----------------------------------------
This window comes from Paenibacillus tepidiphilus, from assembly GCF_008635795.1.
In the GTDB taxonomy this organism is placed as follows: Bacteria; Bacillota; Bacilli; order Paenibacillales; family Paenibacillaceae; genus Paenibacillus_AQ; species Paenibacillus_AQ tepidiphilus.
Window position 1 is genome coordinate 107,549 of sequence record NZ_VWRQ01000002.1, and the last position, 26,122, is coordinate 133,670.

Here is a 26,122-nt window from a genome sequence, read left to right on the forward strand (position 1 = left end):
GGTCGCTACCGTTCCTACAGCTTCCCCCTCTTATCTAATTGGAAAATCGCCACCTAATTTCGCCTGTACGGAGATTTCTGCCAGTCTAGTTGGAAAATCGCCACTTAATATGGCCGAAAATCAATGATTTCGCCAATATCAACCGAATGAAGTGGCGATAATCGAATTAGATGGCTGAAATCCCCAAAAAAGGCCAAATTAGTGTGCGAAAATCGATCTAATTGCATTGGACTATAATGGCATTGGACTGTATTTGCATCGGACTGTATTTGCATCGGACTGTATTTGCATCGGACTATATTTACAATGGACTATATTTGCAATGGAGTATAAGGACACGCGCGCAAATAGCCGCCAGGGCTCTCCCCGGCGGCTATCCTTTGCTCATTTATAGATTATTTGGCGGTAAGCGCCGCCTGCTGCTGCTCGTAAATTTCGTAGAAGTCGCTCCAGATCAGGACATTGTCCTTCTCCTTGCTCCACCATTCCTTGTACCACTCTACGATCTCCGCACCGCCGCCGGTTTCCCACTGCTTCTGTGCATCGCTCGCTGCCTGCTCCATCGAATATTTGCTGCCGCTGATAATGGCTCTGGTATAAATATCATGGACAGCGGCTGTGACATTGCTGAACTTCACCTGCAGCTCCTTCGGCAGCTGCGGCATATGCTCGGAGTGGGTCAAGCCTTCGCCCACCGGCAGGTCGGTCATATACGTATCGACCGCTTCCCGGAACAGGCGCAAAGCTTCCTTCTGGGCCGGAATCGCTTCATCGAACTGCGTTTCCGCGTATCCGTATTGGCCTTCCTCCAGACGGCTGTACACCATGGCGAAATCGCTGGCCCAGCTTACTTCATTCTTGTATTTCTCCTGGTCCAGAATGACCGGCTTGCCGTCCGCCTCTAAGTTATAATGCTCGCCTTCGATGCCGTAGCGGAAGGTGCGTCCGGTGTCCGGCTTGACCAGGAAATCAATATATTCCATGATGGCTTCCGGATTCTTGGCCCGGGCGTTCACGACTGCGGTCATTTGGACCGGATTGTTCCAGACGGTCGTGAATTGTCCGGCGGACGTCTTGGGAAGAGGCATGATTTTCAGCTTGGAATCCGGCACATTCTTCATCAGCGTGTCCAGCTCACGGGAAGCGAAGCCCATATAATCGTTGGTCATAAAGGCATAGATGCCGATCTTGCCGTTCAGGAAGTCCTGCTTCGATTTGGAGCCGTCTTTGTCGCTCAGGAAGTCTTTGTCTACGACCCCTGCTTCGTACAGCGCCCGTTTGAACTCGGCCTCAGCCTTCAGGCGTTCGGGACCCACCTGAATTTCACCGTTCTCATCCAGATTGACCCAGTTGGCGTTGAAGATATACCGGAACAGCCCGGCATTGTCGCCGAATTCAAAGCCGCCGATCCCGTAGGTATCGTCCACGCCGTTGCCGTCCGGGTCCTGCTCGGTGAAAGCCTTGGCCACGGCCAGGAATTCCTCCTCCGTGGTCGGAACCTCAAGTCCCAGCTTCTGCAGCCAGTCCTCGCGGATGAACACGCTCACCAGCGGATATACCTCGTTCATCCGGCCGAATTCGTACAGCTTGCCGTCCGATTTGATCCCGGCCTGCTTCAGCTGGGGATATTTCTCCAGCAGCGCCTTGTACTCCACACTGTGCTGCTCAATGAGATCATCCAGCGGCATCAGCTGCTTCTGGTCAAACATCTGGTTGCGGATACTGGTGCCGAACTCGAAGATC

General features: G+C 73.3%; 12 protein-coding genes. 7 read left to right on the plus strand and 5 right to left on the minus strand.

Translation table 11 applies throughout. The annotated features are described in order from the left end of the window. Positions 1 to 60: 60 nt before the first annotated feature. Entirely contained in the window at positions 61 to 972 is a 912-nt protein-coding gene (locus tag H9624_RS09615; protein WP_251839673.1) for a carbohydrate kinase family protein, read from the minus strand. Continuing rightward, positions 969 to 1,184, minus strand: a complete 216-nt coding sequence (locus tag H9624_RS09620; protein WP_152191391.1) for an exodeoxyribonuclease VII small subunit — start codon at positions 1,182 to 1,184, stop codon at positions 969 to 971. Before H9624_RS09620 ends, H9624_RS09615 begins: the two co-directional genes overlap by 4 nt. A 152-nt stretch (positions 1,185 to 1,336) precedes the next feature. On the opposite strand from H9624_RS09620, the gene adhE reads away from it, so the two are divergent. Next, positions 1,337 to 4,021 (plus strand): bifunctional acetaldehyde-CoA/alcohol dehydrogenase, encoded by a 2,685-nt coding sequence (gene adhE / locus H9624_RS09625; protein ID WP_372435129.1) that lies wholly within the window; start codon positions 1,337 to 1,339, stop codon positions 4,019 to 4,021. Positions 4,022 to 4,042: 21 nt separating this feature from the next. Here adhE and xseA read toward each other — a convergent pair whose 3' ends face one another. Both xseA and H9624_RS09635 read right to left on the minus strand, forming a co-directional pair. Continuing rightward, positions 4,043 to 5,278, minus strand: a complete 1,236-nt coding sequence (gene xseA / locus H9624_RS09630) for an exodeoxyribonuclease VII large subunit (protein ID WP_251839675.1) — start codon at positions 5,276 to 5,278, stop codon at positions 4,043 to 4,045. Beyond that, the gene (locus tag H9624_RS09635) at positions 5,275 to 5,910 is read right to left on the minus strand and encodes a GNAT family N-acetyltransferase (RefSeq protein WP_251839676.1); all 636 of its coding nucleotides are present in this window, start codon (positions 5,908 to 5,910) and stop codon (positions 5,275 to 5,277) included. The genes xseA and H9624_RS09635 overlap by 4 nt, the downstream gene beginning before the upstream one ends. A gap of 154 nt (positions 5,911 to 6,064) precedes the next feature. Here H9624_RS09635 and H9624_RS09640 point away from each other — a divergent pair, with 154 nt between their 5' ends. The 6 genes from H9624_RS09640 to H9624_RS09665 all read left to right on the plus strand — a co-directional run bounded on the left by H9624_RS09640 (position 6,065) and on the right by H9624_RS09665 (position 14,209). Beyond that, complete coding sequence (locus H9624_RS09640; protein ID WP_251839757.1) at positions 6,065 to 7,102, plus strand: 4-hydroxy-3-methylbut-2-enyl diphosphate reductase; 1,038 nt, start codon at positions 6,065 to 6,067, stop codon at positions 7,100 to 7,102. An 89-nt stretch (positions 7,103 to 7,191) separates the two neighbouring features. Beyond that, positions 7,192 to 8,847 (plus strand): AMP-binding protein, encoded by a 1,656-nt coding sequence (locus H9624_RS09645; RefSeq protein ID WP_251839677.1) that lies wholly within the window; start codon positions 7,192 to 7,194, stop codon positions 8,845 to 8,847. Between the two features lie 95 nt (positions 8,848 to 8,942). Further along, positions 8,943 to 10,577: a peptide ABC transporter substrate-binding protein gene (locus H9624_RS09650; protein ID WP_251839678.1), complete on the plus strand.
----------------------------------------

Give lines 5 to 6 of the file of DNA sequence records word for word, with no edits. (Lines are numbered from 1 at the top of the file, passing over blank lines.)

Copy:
GGTCGCTACCGTTCCTACAGCTTCCCCCTCTTATCTAATTGGAAAATCGCCACCTAATTTCGCCTGTACGGAGATTTCTGCCAGTCTAGTTGGAAAATCGCCACTTAATATGGCCGAAAATCAATGATTTCGCCAATATCAACCGAATGAAGTGGCGATAATCGAATTAGATGGCTGAAATCCCCAAAAAAGGCCAAATTAGTGTGCGAAAATCGATCTAATTGCATTGGACTATAATGGCATTGGACTGTATTTGCATCGGACTGTATTTGCATCGGACTGTATTTGCATCGGACTATATTTACAATGGACTATATTTGCAATGGAGTATAAGGACACGCGCGCAAATAGCCGCCAGGGCTCTCCCCGGCGGCTATCCTTTGCTCATTTATAGATTATTTGGCGGTAAGCGCCGCCTGCTGCTGCTCGTAAATTTCGTAGAAGTCGCTCCAGATCAGGACATTGTCCTTCTCCTTGCTCCACCATTCCTTGTACCACTCTACGATCTCCGCACCGCCGCCGGTTTCCCACTGCTTCTGTGCATCGCTCGCTGCCTGCTCCATCGAATATTTGCTGCCGCTGATAATGGCTCTGGTATAAATATCATGGACAGCGGCTGTGACATTGCTGAACTTCACCTGCAGCTCCTTCGGCAGCTGCGGCATATGCTCGGAGTGGGTCAAGCCTTCGCCCACCGGCAGGTCGGTCATATACGTATCGACCGCTTCCCGGAACAGGCGCAAAGCTTCCTTCTGGGCCGGAATCGCTTCATCGAACTGCGTTTCCGCGTATCCGTATTGGCCTTCCTCCAGACGGCTGTACACCATGGCGAAATCGCTGGCCCAGCTTACTTCATTCTTGTATTTCTCCTGGTCCAGAATGACCGGCTTGCCGTCCGCCTCTAAGTTATAATGCTCGCCTTCGATGCCGTAGCGGAAGGTGCGTCCGGTGTCCGGCTTGACCAGGAAATCAATATATTCCATGATGGCTTCCGGATTCTTGGCCCGGGCGTTCACGACTGCGGTCATTTGGACCGGATTGTTCCAGACGGTCGTGAATTGTCCGGCGGACGTCTTGGGAAGAGGCATGATTTTCAGCTTGGAATCCGGCACATTCTTCATCAGCGTGTCCAGCTCACGGGAAGCGAAGCCCATATAATCGTTGGTCATAAAGGCATAGATGCCGATCTTGCCGTTCAGGAAGTCCTGCTTCGATTTGGAGCCGTCTTTGTCGCTCAGGAAGTCTTTGTCTACGACCCCTGCTTCGTACAGCGCCCGTTTGAACTCGGCCTCAGCCTTCAGGCGTTCGGGACCCACCTGAATTTCACCGTTCTCATCCAGATTGACCCAGTTGGCGTTGAAGATATACCGGAACAGCCCGGCATTGTCGCCGAATTCAAAGCCGCCGATCCCGTAGGTATCGTCCACGCCGTTGCCGTCCGGGTCCTGCTCGGTGAAAGCCTTGGCCACGGCCAGGAATTCCTCCTCCGTGGTCGGAACCTCAAGTCCCAGCTTCTGCAGCCAGTCCTCGCGGATGAACACGCTCACCAGCGGATATACCTCGTTCATCCGGCCGAATTCGTACAGCTTGCCGTCCGATTTGATCCCGGCCTGCTTCAGCTGGGGATATTTCTCCAGCAGCGCCTTGTACTCCACACTGTGCTGCTCAATGAGATCATCCAGCGGCATCAGCTGCTTCTGGTCAAACATCTGGTTGCGGATACTGGTGCCGAACTCGAAGATC

General features: G+C 73.3%; 12 protein-coding genes. 7 read left to right on the plus strand and 5 right to left on the minus strand.